Students are then directed to choose one side of the topic or the other. My students organize their thoughts on a Google Draw doc which I've created for this purpose, which later allows them to copy and paste sentences easily to a blog or wiki. Another possibility for organizing ideas is with an interactive mapping tool such as Read Write Think's Persuasion Map, which can be edited online or printed up as a blank map for off-line use.

If you prefer that students use a more traditional outline format, check out Quicklyst. This frills-free outlining site is incredible quick to learn and leaves off distracting bells and whistles which students simply don't need.

As students begin writing their essays, encourage them to discuss not only the facts, examples, and anecdotes which support their own side of the issue, but also the opposing views of their opponents. Only if they acknowledge these opposing views and counter them will their writing be argumentative, versus simply persuasive. For more on argumentation vs. persuasion, and also the power of the opposing viewpoints, see my previous Fightin' Words post. 

How you choose to close this activity depends largely upon the approach you'll take with your novel. Every year it's my students who draw parallels between the dangers of the Citizenship Credits policy, and what began to happen with citizens reporting on their neighbors in the early years of Nazi Germany.  You may also wish to share The Hangman by Maurice Ogden, an allegorical poem with a powerful message. See "The Hangman" related activities.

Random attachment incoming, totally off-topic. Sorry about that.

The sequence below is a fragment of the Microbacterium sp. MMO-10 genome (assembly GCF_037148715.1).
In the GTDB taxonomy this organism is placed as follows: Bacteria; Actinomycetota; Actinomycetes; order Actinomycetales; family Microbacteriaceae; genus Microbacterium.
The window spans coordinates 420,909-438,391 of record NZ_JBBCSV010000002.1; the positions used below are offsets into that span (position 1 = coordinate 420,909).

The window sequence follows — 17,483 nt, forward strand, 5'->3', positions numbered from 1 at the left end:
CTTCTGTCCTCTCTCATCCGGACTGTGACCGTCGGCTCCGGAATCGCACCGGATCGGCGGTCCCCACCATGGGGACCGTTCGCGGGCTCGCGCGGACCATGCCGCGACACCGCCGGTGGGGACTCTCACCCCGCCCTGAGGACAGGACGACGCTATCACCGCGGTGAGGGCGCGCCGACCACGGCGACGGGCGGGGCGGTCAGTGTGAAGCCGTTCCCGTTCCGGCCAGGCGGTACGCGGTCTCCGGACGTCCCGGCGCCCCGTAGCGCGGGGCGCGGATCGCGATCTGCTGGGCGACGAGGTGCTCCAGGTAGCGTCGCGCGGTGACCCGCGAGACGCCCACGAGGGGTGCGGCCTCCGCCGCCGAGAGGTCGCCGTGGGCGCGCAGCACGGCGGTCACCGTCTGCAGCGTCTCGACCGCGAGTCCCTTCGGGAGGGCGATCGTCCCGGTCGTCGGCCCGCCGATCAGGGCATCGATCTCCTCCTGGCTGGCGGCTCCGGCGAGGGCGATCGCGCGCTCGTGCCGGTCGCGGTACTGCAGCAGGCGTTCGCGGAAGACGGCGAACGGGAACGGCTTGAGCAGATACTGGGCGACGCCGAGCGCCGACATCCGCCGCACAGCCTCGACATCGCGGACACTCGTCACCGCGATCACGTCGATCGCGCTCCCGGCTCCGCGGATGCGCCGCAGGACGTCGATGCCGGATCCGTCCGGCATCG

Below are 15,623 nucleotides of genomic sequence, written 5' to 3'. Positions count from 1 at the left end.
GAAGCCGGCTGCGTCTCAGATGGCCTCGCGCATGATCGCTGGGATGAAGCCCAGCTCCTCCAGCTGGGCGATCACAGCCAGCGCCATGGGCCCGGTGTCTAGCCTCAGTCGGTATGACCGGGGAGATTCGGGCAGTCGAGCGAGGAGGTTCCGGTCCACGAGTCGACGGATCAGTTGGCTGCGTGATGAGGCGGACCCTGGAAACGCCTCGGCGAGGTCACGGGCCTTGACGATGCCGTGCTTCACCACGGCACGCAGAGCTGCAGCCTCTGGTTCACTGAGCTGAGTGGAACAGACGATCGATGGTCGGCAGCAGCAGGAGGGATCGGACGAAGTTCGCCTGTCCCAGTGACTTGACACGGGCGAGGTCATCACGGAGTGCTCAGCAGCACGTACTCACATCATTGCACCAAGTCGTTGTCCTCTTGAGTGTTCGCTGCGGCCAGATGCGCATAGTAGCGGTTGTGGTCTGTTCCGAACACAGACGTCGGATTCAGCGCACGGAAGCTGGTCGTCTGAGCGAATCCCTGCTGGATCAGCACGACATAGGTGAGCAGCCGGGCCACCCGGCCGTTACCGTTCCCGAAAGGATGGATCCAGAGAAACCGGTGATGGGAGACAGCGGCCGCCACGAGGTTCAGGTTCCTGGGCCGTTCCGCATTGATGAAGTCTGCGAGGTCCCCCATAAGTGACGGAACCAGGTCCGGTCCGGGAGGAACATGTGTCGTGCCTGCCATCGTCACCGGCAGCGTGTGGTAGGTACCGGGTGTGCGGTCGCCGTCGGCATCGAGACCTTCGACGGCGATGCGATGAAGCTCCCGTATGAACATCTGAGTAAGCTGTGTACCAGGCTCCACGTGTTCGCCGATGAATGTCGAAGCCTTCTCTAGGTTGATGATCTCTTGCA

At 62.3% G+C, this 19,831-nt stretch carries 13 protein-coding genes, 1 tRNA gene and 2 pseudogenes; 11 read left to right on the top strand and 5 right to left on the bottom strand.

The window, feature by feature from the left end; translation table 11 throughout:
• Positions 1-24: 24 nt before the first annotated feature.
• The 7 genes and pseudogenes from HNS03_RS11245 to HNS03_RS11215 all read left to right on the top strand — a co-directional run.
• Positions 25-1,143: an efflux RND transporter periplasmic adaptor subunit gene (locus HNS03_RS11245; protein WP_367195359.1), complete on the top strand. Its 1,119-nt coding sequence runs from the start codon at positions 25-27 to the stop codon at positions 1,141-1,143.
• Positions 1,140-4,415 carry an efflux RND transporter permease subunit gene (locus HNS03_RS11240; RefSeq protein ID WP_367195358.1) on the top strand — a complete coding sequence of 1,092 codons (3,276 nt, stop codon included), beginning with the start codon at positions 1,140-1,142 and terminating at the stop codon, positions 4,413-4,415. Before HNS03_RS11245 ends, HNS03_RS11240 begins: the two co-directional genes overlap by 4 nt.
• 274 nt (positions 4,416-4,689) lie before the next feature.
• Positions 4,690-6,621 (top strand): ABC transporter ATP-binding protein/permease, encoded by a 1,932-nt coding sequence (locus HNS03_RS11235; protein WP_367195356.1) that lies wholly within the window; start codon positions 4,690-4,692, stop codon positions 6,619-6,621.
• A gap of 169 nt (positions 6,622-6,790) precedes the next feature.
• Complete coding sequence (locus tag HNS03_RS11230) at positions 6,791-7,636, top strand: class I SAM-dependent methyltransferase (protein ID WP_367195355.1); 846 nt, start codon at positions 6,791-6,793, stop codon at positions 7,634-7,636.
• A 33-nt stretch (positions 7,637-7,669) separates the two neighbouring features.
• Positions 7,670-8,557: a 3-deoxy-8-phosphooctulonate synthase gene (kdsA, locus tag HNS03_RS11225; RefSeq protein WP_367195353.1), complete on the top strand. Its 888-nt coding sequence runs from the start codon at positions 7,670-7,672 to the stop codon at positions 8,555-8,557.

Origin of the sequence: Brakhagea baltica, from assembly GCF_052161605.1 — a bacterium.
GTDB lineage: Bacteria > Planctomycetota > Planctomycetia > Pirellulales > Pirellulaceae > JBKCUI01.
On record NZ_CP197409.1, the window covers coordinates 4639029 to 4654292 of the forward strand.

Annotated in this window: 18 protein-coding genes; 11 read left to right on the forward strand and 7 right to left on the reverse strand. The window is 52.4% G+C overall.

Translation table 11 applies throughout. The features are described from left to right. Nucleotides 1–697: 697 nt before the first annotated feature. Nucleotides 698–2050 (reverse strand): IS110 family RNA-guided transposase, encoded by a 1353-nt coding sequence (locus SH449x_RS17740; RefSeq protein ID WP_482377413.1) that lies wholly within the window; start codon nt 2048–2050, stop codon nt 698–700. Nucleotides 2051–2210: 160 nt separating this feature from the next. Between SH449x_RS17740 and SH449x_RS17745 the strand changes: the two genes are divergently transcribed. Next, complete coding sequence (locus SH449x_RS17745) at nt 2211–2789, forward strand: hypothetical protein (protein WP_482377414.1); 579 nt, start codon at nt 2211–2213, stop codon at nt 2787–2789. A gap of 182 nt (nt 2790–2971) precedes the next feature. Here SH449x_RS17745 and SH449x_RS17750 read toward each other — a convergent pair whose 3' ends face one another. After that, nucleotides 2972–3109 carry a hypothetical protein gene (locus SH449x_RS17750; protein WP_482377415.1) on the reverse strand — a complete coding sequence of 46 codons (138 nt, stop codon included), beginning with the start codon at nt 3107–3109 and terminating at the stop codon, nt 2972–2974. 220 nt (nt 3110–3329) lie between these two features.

Responding to Holocaust Readings

If you're interested in additional ways that students can respond to Holocaust readings, be sure to check out this post which provides four writing prompts to use before, during, and after a Holocaust unit.

Recommended Reads

While I've used this activity successfully with both Number the Stars and The Devil's Arithmetic, it could also used as a prereading activity with other Holocaust titles such as Markus Zusak's The Book Thief and Susan Campbell Bartoletti's The Boy Who Dared

The theme of a police state of paranoia would also ring true with Dystopian titles such as Animal Farm, 1984, The Hunger Games, Brave New World, and Divergent.

If you're looking to read more on the topic of argumentative writing, check out They Say, I Say: The Moves That Matter in Academic Writing. This book explains in concise language, dozens of templates, and numerous real-world examples, the powerful concepts which guide argumentative writing.

Here you'll find templates for openings, closings, discussion, disagreement, etc. You'll also have at your fingertips many professionally written articles, essays, and speeches which show these same templates at work (see the explanation of argumentative writing in "Martin Luther King, Jr.'s Letter from Birmingham Jail" shown in the book preview on Amazon).